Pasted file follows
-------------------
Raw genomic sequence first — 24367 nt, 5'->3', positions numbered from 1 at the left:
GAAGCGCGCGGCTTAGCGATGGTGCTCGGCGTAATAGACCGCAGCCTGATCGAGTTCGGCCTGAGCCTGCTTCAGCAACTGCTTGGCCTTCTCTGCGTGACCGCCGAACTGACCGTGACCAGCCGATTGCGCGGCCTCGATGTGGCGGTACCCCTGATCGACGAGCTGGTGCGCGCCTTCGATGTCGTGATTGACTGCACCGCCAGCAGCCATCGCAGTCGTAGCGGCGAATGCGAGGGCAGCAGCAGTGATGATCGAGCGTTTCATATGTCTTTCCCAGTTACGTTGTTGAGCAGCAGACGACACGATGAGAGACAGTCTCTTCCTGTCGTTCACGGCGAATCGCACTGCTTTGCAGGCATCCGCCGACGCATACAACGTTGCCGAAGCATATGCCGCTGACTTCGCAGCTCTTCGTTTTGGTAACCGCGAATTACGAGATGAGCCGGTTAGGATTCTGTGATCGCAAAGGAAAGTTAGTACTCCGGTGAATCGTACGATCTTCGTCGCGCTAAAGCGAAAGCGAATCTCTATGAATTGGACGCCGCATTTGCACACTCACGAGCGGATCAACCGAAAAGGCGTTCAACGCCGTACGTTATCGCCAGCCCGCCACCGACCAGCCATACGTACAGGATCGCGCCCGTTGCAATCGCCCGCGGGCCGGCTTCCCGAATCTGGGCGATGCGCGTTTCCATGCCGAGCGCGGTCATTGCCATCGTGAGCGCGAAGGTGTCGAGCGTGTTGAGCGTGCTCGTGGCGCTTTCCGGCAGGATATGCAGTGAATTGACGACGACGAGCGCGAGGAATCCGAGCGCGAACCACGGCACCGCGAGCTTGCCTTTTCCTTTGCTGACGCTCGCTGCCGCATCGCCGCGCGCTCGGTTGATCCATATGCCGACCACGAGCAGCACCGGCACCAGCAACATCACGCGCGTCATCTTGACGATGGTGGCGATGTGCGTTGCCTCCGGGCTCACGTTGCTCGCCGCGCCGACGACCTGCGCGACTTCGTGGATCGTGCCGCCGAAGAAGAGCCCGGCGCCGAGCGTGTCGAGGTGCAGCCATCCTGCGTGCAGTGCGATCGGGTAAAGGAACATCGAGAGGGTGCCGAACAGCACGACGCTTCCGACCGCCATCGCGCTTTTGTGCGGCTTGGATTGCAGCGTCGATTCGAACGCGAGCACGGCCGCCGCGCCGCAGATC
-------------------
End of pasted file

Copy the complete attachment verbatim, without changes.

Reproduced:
Raw genomic sequence first — 24367 nt, 5'->3', positions numbered from 1 at the left:
GAAGCGCGCGGCTTAGCGATGGTGCTCGGCGTAATAGACCGCAGCCTGATCGAGTTCGGCCTGAGCCTGCTTCAGCAACTGCTTGGCCTTCTCTGCGTGACCGCCGAACTGACCGTGACCAGCCGATTGCGCGGCCTCGATGTGGCGGTACCCCTGATCGACGAGCTGGTGCGCGCCTTCGATGTCGTGATTGACTGCACCGCCAGCAGCCATCGCAGTCGTAGCGGCGAATGCGAGGGCAGCAGCAGTGATGATCGAGCGTTTCATATGTCTTTCCCAGTTACGTTGTTGAGCAGCAGACGACACGATGAGAGACAGTCTCTTCCTGTCGTTCACGGCGAATCGCACTGCTTTGCAGGCATCCGCCGACGCATACAACGTTGCCGAAGCATATGCCGCTGACTTCGCAGCTCTTCGTTTTGGTAACCGCGAATTACGAGATGAGCCGGTTAGGATTCTGTGATCGCAAAGGAAAGTTAGTACTCCGGTGAATCGTACGATCTTCGTCGCGCTAAAGCGAAAGCGAATCTCTATGAATTGGACGCCGCATTTGCACACTCACGAGCGGATCAACCGAAAAGGCGTTCAACGCCGTACGTTATCGCCAGCCCGCCACCGACCAGCCATACGTACAGGATCGCGCCCGTTGCAATCGCCCGCGGGCCGGCTTCCCGAATCTGGGCGATGCGCGTTTCCATGCCGAGCGCGGTCATTGCCATCGTGAGCGCGAAGGTGTCGAGCGTGTTGAGCGTGCTCGTGGCGCTTTCCGGCAGGATATGCAGTGAATTGACGACGACGAGCGCGAGGAATCCGAGCGCGAACCACGGCACCGCGAGCTTGCCTTTTCCTTTGCTGACGCTCGCTGCCGCATCGCCGCGCGCTCGGTTGATCCATATGCCGACCACGAGCAGCACCGGCACCAGCAACATCACGCGCGTCATCTTGACGATGGTGGCGATGTGCGTTGCCTCCGGGCTCACGTTGCTCGCCGCGCCGACGACCTGCGCGACTTCGTGGATCGTGCCGCCGAAGAAGAGCCCGGCGCCGAGCGTGTCGAGGTGCAGCCATCCTGCGTGCAGTGCGATCGGGTAAAGGAACATCGAGAGGGTGCCGAACAGCACGACGCTTCCGACCGCCATCGCGCTTTTGTGCGGCTTGGATTGCAGCGTCGATTCGAACGCGAGCACGGCCGCCGCGCCGCAGATC